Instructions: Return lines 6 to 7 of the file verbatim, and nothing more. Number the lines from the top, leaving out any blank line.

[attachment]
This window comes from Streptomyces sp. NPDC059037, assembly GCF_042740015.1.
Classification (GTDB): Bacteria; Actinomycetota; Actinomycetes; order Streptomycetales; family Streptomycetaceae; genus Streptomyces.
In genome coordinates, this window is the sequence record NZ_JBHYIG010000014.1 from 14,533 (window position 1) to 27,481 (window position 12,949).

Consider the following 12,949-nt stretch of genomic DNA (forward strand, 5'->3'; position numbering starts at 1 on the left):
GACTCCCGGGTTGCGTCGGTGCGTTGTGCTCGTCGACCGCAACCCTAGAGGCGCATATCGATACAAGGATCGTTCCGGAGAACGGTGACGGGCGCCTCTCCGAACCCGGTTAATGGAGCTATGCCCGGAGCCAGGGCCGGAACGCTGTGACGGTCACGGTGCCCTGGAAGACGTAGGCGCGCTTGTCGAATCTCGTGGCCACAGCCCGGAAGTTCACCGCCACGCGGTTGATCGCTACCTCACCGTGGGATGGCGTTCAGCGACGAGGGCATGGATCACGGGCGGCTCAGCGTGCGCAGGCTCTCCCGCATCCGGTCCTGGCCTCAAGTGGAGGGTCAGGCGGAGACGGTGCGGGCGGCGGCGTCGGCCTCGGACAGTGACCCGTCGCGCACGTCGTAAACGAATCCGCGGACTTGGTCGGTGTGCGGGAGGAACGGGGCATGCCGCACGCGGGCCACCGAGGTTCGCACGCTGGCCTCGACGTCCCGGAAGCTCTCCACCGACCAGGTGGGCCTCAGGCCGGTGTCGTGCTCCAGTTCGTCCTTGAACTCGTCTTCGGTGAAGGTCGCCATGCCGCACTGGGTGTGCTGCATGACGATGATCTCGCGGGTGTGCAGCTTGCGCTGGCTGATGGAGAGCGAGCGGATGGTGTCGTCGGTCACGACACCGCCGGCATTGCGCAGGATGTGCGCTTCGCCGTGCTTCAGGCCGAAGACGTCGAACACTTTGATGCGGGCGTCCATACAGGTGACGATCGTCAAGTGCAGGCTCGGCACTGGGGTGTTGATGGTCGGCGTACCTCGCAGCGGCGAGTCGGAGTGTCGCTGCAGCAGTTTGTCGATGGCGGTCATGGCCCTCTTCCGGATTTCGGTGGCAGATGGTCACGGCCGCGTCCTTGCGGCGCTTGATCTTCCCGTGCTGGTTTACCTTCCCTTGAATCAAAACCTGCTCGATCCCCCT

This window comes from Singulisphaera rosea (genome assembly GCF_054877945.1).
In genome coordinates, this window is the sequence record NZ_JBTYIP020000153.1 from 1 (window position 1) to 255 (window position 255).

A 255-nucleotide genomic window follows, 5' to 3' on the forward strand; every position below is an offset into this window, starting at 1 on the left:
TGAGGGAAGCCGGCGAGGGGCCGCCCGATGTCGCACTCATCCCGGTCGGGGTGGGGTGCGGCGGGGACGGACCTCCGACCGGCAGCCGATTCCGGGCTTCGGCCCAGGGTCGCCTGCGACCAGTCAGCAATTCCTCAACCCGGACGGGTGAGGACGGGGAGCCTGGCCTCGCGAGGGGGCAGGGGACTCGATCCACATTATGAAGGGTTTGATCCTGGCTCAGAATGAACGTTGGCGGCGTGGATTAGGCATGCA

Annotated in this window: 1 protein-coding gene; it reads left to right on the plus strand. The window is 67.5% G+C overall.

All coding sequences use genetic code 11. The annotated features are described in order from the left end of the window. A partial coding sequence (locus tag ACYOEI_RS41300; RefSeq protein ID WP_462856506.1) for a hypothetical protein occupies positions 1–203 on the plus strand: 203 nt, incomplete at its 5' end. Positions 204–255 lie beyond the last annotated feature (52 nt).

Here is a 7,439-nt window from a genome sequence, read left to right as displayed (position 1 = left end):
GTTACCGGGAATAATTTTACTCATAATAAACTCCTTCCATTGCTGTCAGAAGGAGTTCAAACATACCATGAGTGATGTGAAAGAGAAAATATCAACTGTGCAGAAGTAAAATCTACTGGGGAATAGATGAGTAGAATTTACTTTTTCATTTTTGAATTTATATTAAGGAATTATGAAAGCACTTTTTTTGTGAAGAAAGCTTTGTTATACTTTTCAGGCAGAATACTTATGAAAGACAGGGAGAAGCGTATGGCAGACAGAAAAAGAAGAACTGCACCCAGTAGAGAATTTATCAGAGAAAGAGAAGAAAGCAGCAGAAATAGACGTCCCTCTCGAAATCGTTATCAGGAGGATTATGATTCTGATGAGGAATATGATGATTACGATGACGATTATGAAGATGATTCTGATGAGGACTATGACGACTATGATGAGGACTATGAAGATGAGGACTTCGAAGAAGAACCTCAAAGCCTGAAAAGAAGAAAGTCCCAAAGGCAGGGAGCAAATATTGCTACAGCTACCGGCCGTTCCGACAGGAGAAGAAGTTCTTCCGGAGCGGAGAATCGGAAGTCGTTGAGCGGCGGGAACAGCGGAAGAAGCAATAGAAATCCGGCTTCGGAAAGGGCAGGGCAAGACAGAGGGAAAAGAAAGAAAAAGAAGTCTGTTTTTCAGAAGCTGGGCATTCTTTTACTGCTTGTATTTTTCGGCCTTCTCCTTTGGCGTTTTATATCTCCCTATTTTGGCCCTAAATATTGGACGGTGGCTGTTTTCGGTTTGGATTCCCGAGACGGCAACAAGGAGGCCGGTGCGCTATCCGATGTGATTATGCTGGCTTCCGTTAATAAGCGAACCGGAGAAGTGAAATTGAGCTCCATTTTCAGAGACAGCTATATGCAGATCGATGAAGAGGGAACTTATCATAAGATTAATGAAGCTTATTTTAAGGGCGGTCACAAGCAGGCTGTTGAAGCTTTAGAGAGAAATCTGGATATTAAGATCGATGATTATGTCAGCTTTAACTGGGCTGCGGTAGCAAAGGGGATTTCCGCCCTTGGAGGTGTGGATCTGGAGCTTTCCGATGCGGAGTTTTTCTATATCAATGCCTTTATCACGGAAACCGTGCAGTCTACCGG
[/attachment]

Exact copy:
This window comes from Singulisphaera rosea (genome assembly GCF_054877945.1).
In genome coordinates, this window is the sequence record NZ_JBTYIP020000153.1 from 1 (window position 1) to 255 (window position 255).